Think you’re doing fine? Your friends know better. You might decide that you’ll spend a quiet Friday night home alone. Sure, you could acknowledge to yourself that dinner will be a mite lonely, but the reading you’ll accomplish will compensate for the loss of company. While other people are still working on their main course you’ll be ensconced on your couch, with the dishes washed and table set for tomorrow’s meal.
So, away you go to shul, leaving the soup and other food to heat up in time for your return. Shul is where your friend will find you. Upon discovering your plan to be alone, on a night of communal togetherness, she’ll set you straight. “No,” she’ll say emphatically, “you’ll come to my house. I was going to invite you anyway.” You could protest that while you appreciate the offer you neither want to interfere with her plans nor thrust your company upon her. But those protests will defeated: there is plenty of food, your company is desired, and no one wants you to be home alone and lonely. You will have no option but to accept this declaration of friendship graciously.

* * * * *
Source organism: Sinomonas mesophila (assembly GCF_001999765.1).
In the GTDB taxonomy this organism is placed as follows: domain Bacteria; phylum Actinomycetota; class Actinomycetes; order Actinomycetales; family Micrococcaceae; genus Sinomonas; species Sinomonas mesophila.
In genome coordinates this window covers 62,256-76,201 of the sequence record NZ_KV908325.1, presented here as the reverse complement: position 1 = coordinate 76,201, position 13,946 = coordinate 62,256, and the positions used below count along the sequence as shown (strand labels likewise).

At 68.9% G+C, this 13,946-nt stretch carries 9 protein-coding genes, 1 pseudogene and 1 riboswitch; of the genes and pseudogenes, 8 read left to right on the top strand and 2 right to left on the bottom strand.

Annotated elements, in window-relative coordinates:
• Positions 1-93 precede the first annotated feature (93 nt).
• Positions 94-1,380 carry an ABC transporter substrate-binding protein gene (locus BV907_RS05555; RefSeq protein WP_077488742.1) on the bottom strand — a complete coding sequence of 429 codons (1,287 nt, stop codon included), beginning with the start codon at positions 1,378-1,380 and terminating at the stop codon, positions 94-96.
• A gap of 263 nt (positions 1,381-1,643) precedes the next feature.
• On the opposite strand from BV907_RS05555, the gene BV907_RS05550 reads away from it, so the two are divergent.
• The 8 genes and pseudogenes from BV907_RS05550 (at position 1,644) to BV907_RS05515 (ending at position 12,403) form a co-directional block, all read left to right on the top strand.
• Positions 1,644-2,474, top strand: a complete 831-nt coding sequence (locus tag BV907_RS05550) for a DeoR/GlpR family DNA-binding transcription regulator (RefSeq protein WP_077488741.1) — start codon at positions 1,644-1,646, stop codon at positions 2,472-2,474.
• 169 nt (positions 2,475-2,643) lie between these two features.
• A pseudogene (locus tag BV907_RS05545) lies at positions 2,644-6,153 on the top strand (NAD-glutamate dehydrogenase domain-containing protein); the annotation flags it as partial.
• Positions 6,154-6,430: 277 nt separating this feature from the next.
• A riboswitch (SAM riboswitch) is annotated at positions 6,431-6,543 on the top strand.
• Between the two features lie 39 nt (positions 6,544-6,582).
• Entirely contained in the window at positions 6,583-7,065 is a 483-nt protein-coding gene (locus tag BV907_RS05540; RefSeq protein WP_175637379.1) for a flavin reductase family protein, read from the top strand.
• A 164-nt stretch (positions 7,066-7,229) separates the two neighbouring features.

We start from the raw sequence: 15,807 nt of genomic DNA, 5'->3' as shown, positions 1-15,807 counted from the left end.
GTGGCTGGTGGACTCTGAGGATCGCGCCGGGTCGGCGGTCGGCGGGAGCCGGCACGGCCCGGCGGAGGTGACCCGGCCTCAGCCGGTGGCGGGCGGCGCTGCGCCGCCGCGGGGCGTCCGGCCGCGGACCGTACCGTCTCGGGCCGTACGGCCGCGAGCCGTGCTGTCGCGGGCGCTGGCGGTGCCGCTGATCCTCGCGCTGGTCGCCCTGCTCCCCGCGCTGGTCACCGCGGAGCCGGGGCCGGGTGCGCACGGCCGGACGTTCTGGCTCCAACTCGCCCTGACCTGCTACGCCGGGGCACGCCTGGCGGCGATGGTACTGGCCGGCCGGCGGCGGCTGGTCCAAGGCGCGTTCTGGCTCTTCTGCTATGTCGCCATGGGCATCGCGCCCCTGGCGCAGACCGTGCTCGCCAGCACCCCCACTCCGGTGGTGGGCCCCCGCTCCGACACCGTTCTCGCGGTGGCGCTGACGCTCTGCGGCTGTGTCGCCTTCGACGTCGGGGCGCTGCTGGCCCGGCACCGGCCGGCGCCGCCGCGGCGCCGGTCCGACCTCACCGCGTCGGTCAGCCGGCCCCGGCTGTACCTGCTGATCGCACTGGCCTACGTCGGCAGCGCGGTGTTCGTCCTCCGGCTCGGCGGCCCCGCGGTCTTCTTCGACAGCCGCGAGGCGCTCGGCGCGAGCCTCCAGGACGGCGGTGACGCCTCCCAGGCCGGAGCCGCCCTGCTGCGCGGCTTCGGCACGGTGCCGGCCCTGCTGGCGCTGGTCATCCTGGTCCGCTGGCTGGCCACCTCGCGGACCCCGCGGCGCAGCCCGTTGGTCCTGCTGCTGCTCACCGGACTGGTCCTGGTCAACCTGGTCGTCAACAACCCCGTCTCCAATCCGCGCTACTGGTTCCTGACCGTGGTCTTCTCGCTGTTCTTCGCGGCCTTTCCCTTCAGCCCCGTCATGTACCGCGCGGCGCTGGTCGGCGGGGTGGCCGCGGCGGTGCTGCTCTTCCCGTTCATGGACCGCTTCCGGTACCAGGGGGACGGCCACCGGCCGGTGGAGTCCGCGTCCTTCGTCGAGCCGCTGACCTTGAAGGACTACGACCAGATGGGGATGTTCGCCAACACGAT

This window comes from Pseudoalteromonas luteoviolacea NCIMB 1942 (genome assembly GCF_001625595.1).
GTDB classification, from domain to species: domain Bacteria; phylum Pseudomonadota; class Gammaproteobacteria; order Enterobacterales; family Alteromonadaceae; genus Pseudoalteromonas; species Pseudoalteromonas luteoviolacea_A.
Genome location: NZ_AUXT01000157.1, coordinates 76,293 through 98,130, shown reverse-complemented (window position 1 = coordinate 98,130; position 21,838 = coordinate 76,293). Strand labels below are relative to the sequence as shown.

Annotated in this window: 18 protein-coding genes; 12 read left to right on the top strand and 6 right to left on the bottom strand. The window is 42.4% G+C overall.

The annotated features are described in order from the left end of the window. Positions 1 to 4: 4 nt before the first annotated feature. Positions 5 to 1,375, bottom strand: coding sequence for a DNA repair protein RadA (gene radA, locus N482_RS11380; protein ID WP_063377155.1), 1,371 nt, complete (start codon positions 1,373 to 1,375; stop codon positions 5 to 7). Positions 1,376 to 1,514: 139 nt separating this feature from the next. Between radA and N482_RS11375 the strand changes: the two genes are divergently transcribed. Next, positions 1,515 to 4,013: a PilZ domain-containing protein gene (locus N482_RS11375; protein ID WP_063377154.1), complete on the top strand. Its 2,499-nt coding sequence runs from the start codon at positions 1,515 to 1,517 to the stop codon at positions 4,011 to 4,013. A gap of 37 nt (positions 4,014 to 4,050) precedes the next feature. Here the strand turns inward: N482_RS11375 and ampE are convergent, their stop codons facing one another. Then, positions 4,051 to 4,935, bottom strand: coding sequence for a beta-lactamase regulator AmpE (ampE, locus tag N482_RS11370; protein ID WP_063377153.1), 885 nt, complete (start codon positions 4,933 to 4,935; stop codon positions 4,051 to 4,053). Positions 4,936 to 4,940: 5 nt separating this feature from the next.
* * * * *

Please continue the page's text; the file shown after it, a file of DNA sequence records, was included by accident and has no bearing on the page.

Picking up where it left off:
Yet there is one thing which remains to be dealt with: the food left on the hot plate. Your friend, and her husband, will not only be gracious enough to take you in – they’ll help you save your food as well. They might even eat it and compliment your culinary efforts. This is what friends are for.
1 onion, diced
1 zucchini, diced
2 cloves garlic, minced
dollop of oil
1 quart soup stock
salt, to taste
pepper, to taste
Cut eggplant in half, roast at 375 for 40 to 50 minutes. Allow to cool; scoop out pulp and chop. In a pot, saute onion and garlic until translucent, add zucchini. Add broth and eggplant, boil for 15 minutes. Run the soup through the food processor, return to pot and reheat. Add spices and allow to boil for five minutes.
this soup recipe is dedicated to Special Coorespondant Na’ama